Tuesday, September 3, 2013

What do you see?

(Click to enlarge)
Death or life?  Destruction or regeneration?  All of the above?
This hillside along CA-101 north of San Luis Obispo burned recently.  I don't know the story of how it started (thrown cigarette, lightening strike, playing with matches, etc.) and I don't know how it stopped.

I do know that fire, both fires started by lightening and by people, were instrumental in the regeneration, health and productivity of oaks in California.  Indigenous people would burn the grass and brush around certain oaks to increase their production of acorns - and to make it far easier and faster to harvest those acorns.  And I know that fire suppression is one of the causes of the recent lack of oak regeneration in many regions of California.

As Aldo Leopold pointed out, oaks and grass are mortal enemies.  Grass out competes oaks for soil water and nutrients.  Oaks' resistance to fire gives them a respite from grass competition and gives them the foothold they need to get started.  Once they get going they can deploy their greatest weapon in the war against grass competition:  shade.  Their roots can draw sustenance from a geometrically increasing radius.

I write this as the Rim Fire rages in and around Yosemite, now thankfully 70% contained.  I always have mixed emotions when watching, reading or listening to coverage of wildland fires in the media.  I used to go apoplectic because it was common for reporters to cite the number of acres "destroyed."  Acres are a unit of measure, and cannot be destroyed.  An acre of land cannot be destroyed by fire.  Vegetation is destroyed, but only temporarily.  I think the sea change in media coverage and terminology regarding fires came after the Yellowstone fires when the country at large witnessed how rapidly these "destroyed" acres spring back with abundant life.  The word these days is "scorched" - as in 156,000 acres have been scorched by the fire.  That's progress I think.  Scorched is a temporary condition.  Scorched heals.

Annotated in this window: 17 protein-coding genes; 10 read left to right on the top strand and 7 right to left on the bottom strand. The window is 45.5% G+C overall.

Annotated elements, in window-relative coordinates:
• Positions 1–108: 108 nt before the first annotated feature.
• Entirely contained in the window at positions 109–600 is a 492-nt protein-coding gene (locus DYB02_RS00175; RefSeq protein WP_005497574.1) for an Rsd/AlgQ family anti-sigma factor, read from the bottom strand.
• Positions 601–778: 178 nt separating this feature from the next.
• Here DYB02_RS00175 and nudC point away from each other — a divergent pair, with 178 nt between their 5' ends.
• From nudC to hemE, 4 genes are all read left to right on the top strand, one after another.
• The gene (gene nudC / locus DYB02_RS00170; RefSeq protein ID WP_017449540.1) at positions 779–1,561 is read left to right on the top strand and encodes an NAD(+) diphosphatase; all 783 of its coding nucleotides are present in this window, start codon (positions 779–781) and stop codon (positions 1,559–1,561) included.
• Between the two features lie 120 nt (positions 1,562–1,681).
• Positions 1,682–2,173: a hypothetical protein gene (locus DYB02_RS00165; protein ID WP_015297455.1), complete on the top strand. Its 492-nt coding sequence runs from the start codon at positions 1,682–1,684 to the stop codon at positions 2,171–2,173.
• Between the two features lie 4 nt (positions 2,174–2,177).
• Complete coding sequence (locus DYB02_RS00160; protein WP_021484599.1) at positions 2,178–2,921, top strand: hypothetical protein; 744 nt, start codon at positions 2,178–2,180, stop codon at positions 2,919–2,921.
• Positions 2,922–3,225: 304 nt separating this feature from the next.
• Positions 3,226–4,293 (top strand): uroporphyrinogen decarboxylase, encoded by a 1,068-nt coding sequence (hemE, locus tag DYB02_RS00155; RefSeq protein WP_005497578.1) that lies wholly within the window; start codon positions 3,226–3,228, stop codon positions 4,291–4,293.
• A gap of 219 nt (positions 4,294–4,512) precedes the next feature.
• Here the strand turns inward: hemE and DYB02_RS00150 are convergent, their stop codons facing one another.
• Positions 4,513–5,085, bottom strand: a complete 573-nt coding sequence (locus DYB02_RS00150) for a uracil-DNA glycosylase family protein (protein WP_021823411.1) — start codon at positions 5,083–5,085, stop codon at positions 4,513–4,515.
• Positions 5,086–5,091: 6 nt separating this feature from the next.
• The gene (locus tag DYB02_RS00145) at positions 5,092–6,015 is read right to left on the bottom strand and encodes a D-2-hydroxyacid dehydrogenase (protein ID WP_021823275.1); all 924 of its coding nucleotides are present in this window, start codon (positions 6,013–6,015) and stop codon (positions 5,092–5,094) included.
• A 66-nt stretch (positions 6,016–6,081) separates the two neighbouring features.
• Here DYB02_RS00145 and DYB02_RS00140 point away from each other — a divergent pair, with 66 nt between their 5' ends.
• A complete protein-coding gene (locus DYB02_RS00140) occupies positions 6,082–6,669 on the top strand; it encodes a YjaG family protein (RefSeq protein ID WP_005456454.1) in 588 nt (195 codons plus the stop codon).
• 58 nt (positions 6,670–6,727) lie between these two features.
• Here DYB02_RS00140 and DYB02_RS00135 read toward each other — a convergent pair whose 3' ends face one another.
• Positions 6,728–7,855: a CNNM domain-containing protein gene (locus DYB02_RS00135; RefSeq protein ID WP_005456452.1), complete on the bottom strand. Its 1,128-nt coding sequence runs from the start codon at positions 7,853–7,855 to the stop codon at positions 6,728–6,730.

But the issue of fire is complex.  Fires today are worse than ever, mostly because the longer we suppress them the worse they are when they finally - and inevitably - occur.  But who of us would let fires rage through mountain communities, and who would risk controlled burns (oxymoron?) near dwellings, schools and towns?  And who of us isn't touched to our soul by the loss of the heroes that battle these blazes in an effort to protect life and home?

The west is a tinderbox right now, in the middle of the worst and most expensive fire season in history.  I find myself dividing in my own mind "good" fires - those started by lightening - from "bad" fires - those started by human stupidity - or worse.  We live in a landscape that was formed and managed to a degree we have only just begun to understand by millenia of human started fires; to me those are "good" fires by virtue of the fact that the intent was regeneration. But I am equally sure that not all indigenous use of fire was benign.

Smoky Bear (contrary to popular usage, there is no intervening "the") was created to protect commercially valuable timber from wanton carelessness and stupidity.  But Smoky also gave people the impression that all fire is bad and destructive.

Like all natural resource issues, the truth is a lot more complicated, and a lot more gray.

But unlike I'm sure the majority of motorists whizzing by this scorched hillside, I see life and regeneration.  I see more oaks given a chance, a foothold, a start.

And that is good.

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